The artist isn’t really a factor on numbers pressed. We have a Members Club at Fruits de Mer, and these are people who want everything we release – brilliant, they are. We've worked hard to create a label identity and sense of quality around FdM– it’s the label that sells the bulk of the records to our members and the label that generates a lot of the initial press interest. But we know we're only as good as our latest release - and that's down to the fantastic bands and artists that choose to work with us.

It works well: once we've agreed on a release, and argued long and hard about the choice of tracks, we give bands lots of freedom on the recordings, they produce the goods and we sell ‘em. It leaves all of us free to do what we all do best.

How many releases did you make? I am also interested which of them are your favourite?

AB – We’re coming up to Volume 20 on FdM, and we’ve just launched a new imprint called Regal Crabomophone (let’s see how many people type that into a search bar correctly). This gives us an outlet for new self-penned material by FdM bands we know and love.

As for favourites – they’re all my favourites. They’re like me kids!

There are releases we’ve done that are clever, such as the merging by Us & Them of “Julia Dream” by Pink Floyd, and “All The Pretty Little Horses”, a traditional lullaby from where “Julia Dream” was originally lifted, and the Eddie Cochran EP we did last year. These are smart, and you’re especially proud of them because they get a good report etc.

Then there’s the vibrant energy of Vibravoid and the skewed minds of Cranium Pie and the confident beauty of Chemistry Set and the adrenaline rush from Earthling Society. And on it goes. They’re all special. It’s why we sired them.

What are your future plans?

AB – in a minute, I’m going to make a nice cup of tea.

After that, we have the new label to get up and running, and loads of ideas for FdM. We’ll always do releases along the lines we traditionally have – limited coloured vinyl, mad inserts, smart artwork etc. Coupled with that, though, I’ll always do the odd side project Keith doesn’t know about until it’s finished, such as the Eddie Cochran EP, while Keith works away on our occasional compilation LPs.

The key for me is to always make it a challenge, and push the limits a bit. I’ve seen so many labels go stale because they stay exactly the same and don’t evolve.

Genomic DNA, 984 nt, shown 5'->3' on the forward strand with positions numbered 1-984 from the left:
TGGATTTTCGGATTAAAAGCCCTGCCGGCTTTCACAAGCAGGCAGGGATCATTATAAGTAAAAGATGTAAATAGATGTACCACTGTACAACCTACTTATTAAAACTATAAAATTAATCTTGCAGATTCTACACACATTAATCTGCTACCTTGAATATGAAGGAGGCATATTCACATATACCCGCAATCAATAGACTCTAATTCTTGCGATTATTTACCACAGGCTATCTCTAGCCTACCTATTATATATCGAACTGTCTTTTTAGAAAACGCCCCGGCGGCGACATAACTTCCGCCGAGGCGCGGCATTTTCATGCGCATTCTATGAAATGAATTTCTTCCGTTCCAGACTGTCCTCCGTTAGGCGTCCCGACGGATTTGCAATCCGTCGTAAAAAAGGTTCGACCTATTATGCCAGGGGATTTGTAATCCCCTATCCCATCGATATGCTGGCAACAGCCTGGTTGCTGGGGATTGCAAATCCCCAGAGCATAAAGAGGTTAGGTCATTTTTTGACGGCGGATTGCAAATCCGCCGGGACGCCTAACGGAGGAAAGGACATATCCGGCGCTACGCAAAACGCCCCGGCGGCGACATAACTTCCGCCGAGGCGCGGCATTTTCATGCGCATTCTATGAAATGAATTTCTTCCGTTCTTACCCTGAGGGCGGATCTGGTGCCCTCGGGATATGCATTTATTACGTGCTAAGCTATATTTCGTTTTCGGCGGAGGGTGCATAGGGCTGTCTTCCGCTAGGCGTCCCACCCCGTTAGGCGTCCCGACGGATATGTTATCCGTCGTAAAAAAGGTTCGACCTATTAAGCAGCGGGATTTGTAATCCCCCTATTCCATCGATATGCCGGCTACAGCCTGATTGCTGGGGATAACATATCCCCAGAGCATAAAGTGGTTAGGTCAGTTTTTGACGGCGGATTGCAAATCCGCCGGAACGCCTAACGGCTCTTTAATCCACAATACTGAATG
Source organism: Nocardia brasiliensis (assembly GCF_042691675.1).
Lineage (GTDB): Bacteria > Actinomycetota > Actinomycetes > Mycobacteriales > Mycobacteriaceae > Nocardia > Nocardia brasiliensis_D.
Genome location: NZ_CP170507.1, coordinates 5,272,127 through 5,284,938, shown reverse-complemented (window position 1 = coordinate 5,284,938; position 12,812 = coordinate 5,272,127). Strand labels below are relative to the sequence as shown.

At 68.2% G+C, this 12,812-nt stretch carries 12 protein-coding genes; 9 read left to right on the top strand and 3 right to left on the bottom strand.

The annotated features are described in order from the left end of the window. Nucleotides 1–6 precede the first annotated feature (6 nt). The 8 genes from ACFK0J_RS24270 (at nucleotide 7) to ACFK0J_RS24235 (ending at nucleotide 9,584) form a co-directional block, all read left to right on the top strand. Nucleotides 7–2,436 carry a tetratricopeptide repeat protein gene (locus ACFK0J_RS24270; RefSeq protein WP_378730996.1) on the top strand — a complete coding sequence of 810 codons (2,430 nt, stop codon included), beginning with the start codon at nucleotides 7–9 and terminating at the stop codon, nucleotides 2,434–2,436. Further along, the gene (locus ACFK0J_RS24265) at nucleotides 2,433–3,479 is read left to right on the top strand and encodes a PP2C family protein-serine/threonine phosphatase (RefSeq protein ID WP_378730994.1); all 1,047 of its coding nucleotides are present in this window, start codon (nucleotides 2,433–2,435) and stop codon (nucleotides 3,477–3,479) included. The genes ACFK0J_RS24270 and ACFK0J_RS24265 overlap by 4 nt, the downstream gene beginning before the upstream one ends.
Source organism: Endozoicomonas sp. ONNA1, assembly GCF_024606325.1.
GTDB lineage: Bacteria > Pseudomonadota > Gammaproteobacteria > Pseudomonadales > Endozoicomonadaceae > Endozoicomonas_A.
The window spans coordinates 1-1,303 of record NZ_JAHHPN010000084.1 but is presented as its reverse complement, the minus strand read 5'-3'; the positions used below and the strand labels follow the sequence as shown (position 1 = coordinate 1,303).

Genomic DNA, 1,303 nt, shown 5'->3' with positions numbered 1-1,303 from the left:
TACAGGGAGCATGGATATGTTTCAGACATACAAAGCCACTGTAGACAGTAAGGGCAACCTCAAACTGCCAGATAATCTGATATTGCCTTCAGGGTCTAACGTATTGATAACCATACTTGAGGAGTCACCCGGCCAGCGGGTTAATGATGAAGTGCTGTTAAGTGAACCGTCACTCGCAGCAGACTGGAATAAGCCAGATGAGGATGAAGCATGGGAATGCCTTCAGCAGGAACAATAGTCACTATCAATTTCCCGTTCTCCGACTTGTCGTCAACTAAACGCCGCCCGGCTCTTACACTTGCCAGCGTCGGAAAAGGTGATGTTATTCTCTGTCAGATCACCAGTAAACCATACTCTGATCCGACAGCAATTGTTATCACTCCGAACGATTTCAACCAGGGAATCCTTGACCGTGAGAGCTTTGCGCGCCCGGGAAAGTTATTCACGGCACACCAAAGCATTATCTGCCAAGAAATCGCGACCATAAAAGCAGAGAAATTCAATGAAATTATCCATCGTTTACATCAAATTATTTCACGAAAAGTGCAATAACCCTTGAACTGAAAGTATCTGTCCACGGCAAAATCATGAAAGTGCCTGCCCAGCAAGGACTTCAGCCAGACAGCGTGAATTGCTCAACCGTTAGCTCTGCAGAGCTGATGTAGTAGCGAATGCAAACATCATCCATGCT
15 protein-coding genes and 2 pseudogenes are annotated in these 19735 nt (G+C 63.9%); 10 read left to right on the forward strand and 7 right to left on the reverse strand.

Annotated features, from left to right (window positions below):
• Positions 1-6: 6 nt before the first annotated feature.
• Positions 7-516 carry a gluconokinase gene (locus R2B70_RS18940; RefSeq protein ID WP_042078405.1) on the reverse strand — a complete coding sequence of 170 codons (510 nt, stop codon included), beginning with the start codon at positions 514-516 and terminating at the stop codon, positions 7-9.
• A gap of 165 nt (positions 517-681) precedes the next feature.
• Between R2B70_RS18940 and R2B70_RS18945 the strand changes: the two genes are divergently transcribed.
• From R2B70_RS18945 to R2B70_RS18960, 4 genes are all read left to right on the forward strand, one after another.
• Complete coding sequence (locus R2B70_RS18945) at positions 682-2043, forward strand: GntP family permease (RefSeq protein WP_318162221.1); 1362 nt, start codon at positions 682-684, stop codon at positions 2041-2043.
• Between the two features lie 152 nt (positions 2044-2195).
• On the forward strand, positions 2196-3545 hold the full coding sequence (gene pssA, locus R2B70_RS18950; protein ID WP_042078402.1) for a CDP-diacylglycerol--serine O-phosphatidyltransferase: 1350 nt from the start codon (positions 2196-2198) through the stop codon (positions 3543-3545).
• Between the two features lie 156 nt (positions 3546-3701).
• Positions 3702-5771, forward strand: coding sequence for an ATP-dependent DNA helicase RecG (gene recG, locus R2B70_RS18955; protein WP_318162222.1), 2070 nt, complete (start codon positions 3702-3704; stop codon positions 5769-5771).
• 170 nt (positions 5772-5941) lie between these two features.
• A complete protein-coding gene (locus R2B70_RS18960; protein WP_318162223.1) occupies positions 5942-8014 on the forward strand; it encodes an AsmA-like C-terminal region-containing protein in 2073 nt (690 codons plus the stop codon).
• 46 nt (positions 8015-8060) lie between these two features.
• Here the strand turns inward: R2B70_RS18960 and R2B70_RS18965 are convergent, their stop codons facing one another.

But, the most important future plan is to keep it all at a manageable level. It’s already starting to eat into my time too much, though Keith is taking on a lot more now, which frees me up. We have to stay creative – and staying creative means allowing time to do so.

Bottom-line, though – when I meet Keith and we have nothing to talk about except label talk, that’s when I’ll stop.

You have 3 new releases. Would you mind presenting them?

AB – well now, the 'Roqueting Through Space' LP and 7” bundle in a fantastic gatefold sleeve (with a bonus model airplane!) is officially sold out. They flew! Get it…?

So, we have Volume One of our Regal Crabomophone label coming soon (late-May 2011). It’s by Chemistry Set, and couples the self-penned “Impossible Love” with the Rolling Stones “We Love You”. Very excited about this one.

At the same time, we’ll have Earthling Society with FdM Volume 20, as they absolutely nail “Green Manalishi (With The Two-Prong Crown)” (Pete Green – Fleetwood Mac) and an obscure psych-garage gem by The James Taylor Move, “And I Heard The Fire Sing”.

Loads of reserves and interest in them both, so get in touch pronto if you want a copy. Go to www.fruitsdemerrecords.com. or email me direct - andy@fruitsdemerrecords.com.


Do you have anything else to say about yourself, that I didn't ask?

AB – Amazingly, no. I think we’ve covered all the pertinent points. So, other than to say “thank you” to you for doing this, and “hello” to all who read these words, I think that’ll just about do it. Right nice cup of tea – wonder if Keith wants a half…?

















Interview made by Klemen Breznikar / 2011
© Copyright http://psychedelicbaby.blogspot.com/ 2011